If you are one of those people who day-dream about what house they would build if money were no object and the finest architects could be commissioned for the purpose, this may well be the book for you. Thirty of the most imaginative and strikingly beautiful designs are discussed in intimate detail, with very fine photographs and plans. All the commissions date from the last five years and so have a contemporary relevance to what is ne plus ultra today.
The very term “country house” obviously is laden with all kinds of historical references, particularly to do with wealth, seclusion and arcadian escape; Blenheim Palace is quoted as a, perhaps extreme, example. The author poses the question: is the same true of modern country houses? His answer: well, yes and no. Certainly very deep pockets would be necessary to maintain as well as build one of these things. Interestingly, status and prestige seem far less important than before, with a greater emphasis on simplicity and clarity, avoiding ostentation.
What is most satisfying about all of this is how the architecture of these outstanding houses takes the design debate far beyond the rather tedious hi tech/modernist versus classical to a freer, more creative interplay, in which seemingly opposing forces converse with one another and even meet within the same design; the conservative, vernacular and modernist do not have to be mutually exclusive of one another but can interpose successfully.
In Henning Larsen’s Summer Residence, built in Denmark in 2000, traditional vernacular (as in the use of the simple box rectangle and larch wood slatting, typical of Danish cabins) combines with ultramodern engineering to include a massive, glass façade that takes up the whole wall at one end of the building. The larch wood slats on the sides of the rectangle can be adjusted electronically to determine light levels, yet in essence it is still the simple box cabin which is unmistakably rooted in the vernacular canon in this part of the world. The use of fine materials in these commissions goes without saying, but what is most remarkable is the sheer vitality and venustas that they embody.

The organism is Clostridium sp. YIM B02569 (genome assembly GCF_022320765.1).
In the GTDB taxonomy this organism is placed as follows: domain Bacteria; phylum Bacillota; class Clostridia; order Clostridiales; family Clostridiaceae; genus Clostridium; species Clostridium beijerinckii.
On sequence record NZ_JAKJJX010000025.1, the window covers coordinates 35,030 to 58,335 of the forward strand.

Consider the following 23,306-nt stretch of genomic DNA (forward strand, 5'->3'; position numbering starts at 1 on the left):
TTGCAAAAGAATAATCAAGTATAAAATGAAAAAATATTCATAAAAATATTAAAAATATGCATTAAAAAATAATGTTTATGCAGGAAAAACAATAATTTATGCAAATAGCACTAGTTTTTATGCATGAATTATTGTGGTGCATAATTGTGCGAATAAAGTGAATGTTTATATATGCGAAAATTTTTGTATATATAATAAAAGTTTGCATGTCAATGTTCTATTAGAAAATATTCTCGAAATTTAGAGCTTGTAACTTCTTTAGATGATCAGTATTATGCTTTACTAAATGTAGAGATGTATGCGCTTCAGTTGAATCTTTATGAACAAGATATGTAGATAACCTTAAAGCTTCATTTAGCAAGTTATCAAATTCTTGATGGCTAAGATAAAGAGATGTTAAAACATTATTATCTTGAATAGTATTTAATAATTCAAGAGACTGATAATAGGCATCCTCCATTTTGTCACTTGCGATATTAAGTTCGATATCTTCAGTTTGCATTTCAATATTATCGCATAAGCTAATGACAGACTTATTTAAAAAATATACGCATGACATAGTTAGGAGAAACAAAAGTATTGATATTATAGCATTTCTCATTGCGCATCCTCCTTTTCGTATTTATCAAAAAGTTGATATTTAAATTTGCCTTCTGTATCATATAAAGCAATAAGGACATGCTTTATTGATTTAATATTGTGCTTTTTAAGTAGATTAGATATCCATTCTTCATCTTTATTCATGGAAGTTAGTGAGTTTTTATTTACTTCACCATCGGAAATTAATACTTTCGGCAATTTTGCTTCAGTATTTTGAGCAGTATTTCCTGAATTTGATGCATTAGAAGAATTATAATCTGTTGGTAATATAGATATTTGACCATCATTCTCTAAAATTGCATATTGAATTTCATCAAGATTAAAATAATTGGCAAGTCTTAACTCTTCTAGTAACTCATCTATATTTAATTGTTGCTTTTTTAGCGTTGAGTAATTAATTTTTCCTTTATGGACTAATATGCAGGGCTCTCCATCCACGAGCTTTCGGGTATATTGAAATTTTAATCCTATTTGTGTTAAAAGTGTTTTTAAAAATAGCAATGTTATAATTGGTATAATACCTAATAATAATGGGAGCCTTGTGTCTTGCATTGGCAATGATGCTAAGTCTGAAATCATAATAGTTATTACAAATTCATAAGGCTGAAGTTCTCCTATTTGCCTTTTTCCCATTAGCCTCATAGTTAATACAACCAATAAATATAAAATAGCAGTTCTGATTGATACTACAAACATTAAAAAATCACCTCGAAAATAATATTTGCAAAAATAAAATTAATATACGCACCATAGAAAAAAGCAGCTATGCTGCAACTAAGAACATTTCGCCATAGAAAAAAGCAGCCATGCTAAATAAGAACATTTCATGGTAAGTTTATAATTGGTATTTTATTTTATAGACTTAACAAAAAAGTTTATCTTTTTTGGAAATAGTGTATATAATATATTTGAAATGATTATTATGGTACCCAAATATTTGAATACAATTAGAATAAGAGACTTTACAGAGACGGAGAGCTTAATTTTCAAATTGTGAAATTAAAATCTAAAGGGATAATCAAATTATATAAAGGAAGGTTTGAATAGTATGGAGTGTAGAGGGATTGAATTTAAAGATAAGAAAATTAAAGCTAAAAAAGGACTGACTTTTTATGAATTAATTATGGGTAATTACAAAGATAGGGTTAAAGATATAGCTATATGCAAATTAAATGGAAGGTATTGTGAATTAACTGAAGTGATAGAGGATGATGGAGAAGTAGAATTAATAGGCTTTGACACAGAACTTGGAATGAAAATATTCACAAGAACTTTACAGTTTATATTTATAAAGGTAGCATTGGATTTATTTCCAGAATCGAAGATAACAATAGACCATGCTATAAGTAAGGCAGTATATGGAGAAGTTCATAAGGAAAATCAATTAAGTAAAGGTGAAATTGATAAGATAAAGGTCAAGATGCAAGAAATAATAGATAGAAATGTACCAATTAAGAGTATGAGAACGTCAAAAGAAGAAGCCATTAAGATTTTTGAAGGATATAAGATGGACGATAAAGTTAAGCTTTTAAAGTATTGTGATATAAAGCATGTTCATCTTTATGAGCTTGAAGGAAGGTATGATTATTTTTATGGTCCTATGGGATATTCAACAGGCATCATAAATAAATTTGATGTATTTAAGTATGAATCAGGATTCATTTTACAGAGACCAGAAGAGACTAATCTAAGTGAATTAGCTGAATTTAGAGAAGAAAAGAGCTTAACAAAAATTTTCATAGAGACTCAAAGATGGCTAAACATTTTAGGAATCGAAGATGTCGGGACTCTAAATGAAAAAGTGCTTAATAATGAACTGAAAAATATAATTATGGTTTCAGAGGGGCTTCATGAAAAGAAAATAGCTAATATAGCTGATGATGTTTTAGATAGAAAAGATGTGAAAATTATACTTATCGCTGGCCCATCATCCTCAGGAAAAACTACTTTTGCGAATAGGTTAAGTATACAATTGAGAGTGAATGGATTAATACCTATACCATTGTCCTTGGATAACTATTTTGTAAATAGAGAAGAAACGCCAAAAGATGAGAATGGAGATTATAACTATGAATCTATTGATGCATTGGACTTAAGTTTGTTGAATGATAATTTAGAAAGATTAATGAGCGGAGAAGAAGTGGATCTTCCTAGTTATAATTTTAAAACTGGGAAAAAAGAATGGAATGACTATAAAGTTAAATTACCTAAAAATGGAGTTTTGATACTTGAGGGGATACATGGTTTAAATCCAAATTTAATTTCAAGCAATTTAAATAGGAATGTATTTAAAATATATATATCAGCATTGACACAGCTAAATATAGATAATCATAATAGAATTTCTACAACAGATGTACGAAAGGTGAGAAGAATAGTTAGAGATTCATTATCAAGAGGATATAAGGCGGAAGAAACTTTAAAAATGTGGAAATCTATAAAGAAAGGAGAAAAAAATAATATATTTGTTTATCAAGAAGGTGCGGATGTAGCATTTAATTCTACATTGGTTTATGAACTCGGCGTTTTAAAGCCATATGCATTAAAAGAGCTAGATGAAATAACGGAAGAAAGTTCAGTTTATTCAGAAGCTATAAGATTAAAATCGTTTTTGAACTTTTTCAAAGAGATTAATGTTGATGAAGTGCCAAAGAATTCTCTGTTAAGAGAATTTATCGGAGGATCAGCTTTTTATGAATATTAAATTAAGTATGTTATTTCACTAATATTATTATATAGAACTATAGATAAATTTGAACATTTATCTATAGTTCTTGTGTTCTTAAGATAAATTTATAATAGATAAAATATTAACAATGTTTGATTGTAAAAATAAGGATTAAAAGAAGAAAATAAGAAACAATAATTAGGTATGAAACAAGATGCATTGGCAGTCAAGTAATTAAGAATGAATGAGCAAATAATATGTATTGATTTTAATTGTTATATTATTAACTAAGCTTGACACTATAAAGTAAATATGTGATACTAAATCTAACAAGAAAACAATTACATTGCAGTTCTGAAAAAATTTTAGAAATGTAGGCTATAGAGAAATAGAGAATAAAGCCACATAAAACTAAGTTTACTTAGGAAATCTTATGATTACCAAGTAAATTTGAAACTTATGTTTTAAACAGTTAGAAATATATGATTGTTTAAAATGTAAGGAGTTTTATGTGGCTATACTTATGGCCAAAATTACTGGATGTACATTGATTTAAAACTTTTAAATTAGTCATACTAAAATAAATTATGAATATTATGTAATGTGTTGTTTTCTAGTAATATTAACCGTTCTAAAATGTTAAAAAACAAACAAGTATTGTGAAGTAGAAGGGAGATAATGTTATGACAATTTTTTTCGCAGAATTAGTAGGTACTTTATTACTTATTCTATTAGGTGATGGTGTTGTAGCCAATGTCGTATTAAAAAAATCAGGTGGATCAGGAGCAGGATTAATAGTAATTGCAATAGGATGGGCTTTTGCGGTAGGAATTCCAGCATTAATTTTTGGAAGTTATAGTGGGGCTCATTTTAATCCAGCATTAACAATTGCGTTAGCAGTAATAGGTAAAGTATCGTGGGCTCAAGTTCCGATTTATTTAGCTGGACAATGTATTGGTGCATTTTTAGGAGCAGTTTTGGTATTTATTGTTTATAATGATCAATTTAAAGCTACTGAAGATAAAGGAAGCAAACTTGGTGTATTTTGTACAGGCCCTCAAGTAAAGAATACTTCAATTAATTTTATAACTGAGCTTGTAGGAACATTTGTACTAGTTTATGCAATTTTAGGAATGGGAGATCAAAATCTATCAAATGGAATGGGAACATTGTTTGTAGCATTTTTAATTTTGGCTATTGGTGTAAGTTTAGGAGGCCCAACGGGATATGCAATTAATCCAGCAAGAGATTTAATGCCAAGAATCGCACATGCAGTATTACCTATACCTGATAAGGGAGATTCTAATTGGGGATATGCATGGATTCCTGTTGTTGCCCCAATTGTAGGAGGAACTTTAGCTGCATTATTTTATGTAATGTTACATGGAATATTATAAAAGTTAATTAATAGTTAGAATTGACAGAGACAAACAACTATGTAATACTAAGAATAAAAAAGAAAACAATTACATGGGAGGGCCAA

In his introduction Bradbury claims that country house design “continues to shape architecture” and it is hard to disagree with this thesis. The creativity is incredible: walls, ceilings and floors disappear and we are confronted with the Swiss Alps or the Oxfordshire countryside, as in the famous Jacobs Ladder House. Cantilevered walk ways spring from nowhere, reaching out into the distance, as in Elizabeth Wright’s La Casa in Colorado Springs, achieved of course through very innovative engineering but still strikingly beautiful in effect.
The relationship between house and surrounding land, always strong in any concept of the country house, can become very intimate, with one becom ing part of the other. Tony Blair’s chief tormentor on the Labour back benches, Bob Marshall-Andrews, commissioned Future Systems to design a house that is completely immersed in a Pembrokeshire fell. The glass façade of the wall/windows seems to be an entirely natural, organic part of the hill yet, at the same time, clearly it is not. It is these paradoxes that give modern country house architecture its influence and revolutionary relevance.
Dominic Bradbury has made a successful foray into a complex, elusive subkingdom of the architectural realm. The many photographs are really excellent, evincing the sculptural qualities of the buildings. The publishers have wisely used very highquality, freelance “studio” photographs taken with large format plates. The closest most of us will ever get to these modern-day Bridesheads is in the pages of books such as these. But there is a definite satisfaction, for me at least, in getting this far, and a vicarious pleasure in imagining what it must be like to own and live in one. The powerful images in New Country House will help you do just that.